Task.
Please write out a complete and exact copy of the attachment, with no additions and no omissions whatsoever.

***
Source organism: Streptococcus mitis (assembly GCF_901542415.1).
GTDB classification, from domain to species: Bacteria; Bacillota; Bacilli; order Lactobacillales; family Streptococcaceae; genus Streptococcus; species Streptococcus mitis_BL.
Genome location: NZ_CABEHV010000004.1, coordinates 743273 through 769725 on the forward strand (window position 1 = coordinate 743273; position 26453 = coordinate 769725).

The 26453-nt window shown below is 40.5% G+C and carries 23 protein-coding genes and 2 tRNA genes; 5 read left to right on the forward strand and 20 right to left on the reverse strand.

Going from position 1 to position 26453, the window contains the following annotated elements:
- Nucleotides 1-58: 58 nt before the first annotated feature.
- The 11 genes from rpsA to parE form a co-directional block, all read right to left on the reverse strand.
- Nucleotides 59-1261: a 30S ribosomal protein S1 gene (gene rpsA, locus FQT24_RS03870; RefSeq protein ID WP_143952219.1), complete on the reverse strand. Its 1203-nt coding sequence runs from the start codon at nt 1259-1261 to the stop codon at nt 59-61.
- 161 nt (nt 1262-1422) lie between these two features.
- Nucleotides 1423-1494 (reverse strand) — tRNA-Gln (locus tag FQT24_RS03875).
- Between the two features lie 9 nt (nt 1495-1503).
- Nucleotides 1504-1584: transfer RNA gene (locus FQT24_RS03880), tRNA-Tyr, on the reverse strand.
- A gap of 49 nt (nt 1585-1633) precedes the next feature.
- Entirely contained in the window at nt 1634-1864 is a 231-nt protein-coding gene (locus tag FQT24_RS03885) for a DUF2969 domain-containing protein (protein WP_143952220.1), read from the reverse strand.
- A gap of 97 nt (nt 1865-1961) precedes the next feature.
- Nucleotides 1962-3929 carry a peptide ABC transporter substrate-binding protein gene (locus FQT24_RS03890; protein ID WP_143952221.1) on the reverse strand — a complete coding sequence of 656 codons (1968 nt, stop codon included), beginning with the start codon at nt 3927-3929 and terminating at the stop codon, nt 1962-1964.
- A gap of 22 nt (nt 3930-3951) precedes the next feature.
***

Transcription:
Source organism: Streptococcus mitis (assembly GCF_901542415.1).
GTDB classification, from domain to species: Bacteria; Bacillota; Bacilli; order Lactobacillales; family Streptococcaceae; genus Streptococcus; species Streptococcus mitis_BL.
Genome location: NZ_CABEHV010000004.1, coordinates 743273 through 769725 on the forward strand (window position 1 = coordinate 743273; position 26453 = coordinate 769725).

The 26453-nt window shown below is 40.5% G+C and carries 23 protein-coding genes and 2 tRNA genes; 5 read left to right on the forward strand and 20 right to left on the reverse strand.

Going from position 1 to position 26453, the window contains the following annotated elements:
- Nucleotides 1-58: 58 nt before the first annotated feature.
- The 11 genes from rpsA to parE form a co-directional block, all read right to left on the reverse strand.
- Nucleotides 59-1261: a 30S ribosomal protein S1 gene (gene rpsA, locus FQT24_RS03870; RefSeq protein ID WP_143952219.1), complete on the reverse strand. Its 1203-nt coding sequence runs from the start codon at nt 1259-1261 to the stop codon at nt 59-61.
- 161 nt (nt 1262-1422) lie between these two features.
- Nucleotides 1423-1494 (reverse strand) — tRNA-Gln (locus tag FQT24_RS03875).
- Between the two features lie 9 nt (nt 1495-1503).
- Nucleotides 1504-1584: transfer RNA gene (locus FQT24_RS03880), tRNA-Tyr, on the reverse strand.
- A gap of 49 nt (nt 1585-1633) precedes the next feature.
- Entirely contained in the window at nt 1634-1864 is a 231-nt protein-coding gene (locus tag FQT24_RS03885) for a DUF2969 domain-containing protein (protein WP_143952220.1), read from the reverse strand.
- A gap of 97 nt (nt 1865-1961) precedes the next feature.
- Nucleotides 1962-3929 carry a peptide ABC transporter substrate-binding protein gene (locus FQT24_RS03890; protein ID WP_143952221.1) on the reverse strand — a complete coding sequence of 656 codons (1968 nt, stop codon included), beginning with the start codon at nt 3927-3929 and terminating at the stop codon, nt 1962-1964.
- A gap of 22 nt (nt 3930-3951) precedes the next feature.